The Covid-19 vaccine candidate being developed by US pharmaceutical company Pfizer and German biotechnology company BioNTech has yielded positive data in early tests, according to data released by the companies.
The companies announced these preliminary findings on Wednesday in a pre-print paper that shows participants in a Phase 1/2 study of the vaccine, called BNT162b1, responded to the immunization and it was found to be well tolerated. The Phase 1/2 study is ongoing. The data has not yet been published in a peer-reviewed medical journal.
"These clinical findings for the BNT162b1 RNA-based vaccine candidate are encouraging and strongly support accelerated clinical development and at-risk manufacturing to maximize the opportunity for the rapid production of a SARS-CoV-2 vaccine to prevent COVID-19 disease," the researchers wrote in the pre-print paper, which was sponsored by BioNTech and designed by Pfizer.
How the study was conducted: For the initial study, 45 participants ages 18 to 55 were randomly assigned to either receive a certain dose of the vaccine or placebo.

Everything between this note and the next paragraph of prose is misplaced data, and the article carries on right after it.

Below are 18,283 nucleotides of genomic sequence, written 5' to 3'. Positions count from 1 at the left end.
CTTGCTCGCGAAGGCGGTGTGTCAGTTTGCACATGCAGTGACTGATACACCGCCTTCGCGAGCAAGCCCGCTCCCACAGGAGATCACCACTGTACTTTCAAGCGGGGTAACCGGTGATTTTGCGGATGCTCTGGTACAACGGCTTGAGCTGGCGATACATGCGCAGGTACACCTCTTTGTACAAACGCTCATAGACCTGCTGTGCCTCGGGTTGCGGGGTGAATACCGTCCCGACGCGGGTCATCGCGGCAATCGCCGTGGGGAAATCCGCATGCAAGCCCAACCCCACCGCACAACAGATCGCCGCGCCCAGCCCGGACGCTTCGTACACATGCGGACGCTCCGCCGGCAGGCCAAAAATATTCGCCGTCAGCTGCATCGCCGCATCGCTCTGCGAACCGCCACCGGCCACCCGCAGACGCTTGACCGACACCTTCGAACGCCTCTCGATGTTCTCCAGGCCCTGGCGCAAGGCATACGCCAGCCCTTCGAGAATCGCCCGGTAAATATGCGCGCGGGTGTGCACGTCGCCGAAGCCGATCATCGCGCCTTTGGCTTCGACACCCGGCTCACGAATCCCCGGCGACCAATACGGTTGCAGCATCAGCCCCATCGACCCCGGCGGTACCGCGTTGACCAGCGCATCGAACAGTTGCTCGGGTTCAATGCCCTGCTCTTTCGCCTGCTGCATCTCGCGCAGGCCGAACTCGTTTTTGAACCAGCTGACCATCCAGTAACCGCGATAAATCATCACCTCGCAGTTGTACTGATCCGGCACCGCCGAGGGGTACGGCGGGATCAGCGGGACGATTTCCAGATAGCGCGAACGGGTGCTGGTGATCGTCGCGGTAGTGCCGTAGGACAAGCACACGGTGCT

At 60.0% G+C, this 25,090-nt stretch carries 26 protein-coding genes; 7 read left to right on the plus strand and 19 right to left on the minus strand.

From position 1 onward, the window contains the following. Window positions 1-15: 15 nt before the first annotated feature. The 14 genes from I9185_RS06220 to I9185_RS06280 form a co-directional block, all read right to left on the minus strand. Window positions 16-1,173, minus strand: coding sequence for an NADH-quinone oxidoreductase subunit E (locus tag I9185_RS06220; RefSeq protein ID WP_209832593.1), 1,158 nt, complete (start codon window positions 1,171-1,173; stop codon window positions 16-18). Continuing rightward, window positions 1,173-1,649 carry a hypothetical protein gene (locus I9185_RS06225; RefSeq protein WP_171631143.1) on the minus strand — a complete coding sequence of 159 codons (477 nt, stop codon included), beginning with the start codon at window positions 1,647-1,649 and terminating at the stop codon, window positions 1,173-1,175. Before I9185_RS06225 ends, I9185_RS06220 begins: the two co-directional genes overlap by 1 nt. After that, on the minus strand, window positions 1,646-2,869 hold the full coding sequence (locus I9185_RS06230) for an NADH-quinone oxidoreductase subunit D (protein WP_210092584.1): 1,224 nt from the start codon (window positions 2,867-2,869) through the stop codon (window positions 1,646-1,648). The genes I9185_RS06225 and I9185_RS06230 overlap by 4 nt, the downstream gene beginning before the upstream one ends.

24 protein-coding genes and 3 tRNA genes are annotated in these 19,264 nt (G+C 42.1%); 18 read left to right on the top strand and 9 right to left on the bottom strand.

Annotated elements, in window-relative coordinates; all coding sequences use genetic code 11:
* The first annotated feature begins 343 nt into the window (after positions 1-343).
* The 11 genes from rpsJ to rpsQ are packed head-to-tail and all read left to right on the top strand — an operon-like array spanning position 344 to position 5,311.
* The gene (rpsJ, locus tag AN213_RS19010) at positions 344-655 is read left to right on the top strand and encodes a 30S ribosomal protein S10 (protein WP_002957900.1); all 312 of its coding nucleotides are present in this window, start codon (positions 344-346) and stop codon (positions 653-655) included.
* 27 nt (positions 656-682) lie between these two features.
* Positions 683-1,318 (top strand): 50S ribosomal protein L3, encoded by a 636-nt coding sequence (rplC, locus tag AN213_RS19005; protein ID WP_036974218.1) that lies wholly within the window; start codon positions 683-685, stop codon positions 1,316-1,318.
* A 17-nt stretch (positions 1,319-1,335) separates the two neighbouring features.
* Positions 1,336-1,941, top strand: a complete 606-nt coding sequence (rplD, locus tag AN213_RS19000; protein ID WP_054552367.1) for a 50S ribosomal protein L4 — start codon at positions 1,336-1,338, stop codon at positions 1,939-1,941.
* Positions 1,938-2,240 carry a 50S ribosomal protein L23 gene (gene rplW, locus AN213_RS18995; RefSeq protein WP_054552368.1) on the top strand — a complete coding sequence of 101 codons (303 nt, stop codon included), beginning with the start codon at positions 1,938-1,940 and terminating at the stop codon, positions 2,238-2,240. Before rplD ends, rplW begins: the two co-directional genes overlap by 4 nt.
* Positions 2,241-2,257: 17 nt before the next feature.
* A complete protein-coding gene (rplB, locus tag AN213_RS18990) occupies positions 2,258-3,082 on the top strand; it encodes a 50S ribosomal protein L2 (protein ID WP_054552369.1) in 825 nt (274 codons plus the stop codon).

Twelve participants received two 10 microgram doses 21 days apart; 12 received two 30 microgram doses 21 days apart; 12 received a single 100 microgram dose on day one; and nine received placebo, according to the study.
In the seven days following injection of the vaccine, some participants who received a dose reported pain in the injection site, fever or sleep disturbances, but "no serious adverse events were reported," according to the paper.
Early results of the study: The researchers found that the vaccine generated antibodies against the coronavirus in all of the participants by 28 days after receiving a single injection of 100 micrograms or seven days after receiving a second dose of either 10 or 30 micrograms.
"These preliminary data are encouraging, showing that BNT162b1 which exploits RBD SARS-CoV-2 as a target antigen is able to produce neutralizing antibody responses in humans at or above the levels observed in convalescent sera – and that it does so at relatively low dose levels. We look forward to providing further data updates on BNT162b1," Dr. Ugur Sahin, CEO and co-founder of BioNTech, said in a company press release on Wednesday.
Pfizer and BioNTech announced on Wednesday that this preliminary data will help them determine a dose level for the vaccine then select which of their multiple vaccine candidates to progress to a larger-scale global Phase 2/3 study, possibly beginning as early as this month.
According to the World Health Organization, there are 17 coronavirus candidate vaccines in clinical evaluation globally.